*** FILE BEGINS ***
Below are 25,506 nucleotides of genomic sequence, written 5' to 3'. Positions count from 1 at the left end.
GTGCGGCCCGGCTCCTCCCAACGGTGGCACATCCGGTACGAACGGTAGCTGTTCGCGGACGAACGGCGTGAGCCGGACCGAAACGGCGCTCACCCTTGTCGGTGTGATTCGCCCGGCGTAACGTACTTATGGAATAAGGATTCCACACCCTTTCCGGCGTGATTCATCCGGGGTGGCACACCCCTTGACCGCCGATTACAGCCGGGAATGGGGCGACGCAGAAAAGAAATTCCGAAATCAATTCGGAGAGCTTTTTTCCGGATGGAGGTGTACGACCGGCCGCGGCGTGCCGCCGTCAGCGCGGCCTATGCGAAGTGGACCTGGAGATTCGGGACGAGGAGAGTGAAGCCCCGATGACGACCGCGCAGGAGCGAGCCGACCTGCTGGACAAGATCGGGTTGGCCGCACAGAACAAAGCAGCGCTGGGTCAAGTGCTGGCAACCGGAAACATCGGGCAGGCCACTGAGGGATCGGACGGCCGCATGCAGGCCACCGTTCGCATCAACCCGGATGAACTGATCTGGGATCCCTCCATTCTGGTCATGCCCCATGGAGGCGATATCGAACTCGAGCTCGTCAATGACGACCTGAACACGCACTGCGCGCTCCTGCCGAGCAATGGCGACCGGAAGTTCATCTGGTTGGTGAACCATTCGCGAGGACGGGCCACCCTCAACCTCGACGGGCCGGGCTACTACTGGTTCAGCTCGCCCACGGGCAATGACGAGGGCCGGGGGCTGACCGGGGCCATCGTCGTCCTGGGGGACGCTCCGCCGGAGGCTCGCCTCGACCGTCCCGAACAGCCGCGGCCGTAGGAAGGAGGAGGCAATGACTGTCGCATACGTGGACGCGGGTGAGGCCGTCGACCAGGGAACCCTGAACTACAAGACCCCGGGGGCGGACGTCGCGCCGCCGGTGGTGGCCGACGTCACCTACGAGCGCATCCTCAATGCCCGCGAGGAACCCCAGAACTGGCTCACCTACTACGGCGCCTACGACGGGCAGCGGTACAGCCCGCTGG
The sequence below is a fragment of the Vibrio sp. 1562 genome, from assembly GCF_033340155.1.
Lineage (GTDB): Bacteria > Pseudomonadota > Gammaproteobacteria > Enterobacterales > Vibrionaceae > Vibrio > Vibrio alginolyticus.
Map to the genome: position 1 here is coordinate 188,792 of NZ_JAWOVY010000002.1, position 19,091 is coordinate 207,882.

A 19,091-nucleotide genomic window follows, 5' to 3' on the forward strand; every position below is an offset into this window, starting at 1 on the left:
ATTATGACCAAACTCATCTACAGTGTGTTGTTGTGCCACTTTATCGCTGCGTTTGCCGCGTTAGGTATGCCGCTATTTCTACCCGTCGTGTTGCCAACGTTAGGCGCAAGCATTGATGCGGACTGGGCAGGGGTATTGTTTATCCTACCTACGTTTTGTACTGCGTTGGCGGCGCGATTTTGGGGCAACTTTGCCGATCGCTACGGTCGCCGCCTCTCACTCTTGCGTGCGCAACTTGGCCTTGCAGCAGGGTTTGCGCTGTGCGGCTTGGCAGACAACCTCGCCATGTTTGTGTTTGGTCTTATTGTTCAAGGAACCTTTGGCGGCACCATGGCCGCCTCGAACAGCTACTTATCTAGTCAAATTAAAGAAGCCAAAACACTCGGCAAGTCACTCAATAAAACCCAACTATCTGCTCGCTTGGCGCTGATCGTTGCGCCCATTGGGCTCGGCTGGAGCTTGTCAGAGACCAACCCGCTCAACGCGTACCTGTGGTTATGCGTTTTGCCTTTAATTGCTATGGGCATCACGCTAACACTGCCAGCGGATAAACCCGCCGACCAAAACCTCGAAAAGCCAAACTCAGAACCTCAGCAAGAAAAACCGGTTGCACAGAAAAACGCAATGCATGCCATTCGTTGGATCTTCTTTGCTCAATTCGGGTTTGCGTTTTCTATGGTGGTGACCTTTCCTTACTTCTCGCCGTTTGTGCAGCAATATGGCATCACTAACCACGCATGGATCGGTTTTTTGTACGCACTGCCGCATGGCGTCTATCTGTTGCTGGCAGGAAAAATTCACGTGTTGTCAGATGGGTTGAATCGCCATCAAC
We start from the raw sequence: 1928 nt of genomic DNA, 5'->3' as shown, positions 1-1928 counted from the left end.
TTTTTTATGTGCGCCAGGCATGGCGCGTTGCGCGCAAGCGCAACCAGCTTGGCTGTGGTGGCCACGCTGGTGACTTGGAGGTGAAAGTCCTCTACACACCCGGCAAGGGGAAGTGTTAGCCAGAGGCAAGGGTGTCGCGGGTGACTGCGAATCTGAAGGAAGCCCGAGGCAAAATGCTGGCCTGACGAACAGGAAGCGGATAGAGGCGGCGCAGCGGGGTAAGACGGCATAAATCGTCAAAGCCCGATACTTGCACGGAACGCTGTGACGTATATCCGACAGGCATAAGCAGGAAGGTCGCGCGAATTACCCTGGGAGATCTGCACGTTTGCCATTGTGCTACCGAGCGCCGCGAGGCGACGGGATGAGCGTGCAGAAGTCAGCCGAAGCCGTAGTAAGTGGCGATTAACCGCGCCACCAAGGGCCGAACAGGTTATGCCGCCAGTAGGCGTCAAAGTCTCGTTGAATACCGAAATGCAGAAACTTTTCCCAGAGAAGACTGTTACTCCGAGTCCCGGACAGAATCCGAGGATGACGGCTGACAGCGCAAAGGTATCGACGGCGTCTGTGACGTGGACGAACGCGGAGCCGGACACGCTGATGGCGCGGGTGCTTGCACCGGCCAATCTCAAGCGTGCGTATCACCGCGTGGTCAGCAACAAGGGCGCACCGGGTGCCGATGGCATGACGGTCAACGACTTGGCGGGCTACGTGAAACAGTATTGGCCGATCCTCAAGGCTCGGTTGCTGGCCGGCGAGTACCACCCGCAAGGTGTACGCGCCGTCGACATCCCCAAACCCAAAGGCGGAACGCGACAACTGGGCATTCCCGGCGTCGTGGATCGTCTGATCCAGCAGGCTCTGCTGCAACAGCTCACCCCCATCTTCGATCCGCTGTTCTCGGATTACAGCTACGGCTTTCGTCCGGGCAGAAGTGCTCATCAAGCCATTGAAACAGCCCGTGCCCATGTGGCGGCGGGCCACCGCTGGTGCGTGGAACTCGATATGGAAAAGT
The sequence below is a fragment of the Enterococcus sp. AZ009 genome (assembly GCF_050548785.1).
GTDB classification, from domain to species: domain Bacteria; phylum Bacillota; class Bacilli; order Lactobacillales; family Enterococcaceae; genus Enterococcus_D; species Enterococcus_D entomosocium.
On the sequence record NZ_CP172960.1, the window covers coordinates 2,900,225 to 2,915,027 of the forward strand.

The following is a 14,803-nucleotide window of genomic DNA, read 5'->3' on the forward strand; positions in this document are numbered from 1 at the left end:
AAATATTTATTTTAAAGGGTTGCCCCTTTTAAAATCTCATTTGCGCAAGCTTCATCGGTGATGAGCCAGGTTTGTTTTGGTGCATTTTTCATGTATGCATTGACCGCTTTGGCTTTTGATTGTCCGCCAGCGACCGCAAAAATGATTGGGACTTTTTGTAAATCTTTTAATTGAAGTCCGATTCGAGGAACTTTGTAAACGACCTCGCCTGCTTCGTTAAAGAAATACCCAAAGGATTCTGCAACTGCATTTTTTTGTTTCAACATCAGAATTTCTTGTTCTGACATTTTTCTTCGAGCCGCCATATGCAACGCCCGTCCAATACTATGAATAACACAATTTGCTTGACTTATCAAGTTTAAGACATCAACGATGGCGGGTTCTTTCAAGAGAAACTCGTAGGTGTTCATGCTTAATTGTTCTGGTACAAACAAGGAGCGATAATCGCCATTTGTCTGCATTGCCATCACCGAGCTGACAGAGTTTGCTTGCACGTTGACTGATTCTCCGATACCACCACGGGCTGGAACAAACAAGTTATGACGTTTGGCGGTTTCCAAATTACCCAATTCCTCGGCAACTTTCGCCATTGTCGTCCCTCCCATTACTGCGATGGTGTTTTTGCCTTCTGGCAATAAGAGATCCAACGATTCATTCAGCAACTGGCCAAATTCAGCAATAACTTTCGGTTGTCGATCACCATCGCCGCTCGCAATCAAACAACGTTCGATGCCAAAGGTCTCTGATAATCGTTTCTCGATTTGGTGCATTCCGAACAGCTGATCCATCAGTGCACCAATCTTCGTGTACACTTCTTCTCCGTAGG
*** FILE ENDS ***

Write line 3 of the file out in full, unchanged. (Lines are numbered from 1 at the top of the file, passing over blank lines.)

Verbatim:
The sequence below is a fragment of the Vibrio sp. 1562 genome, from assembly GCF_033340155.1.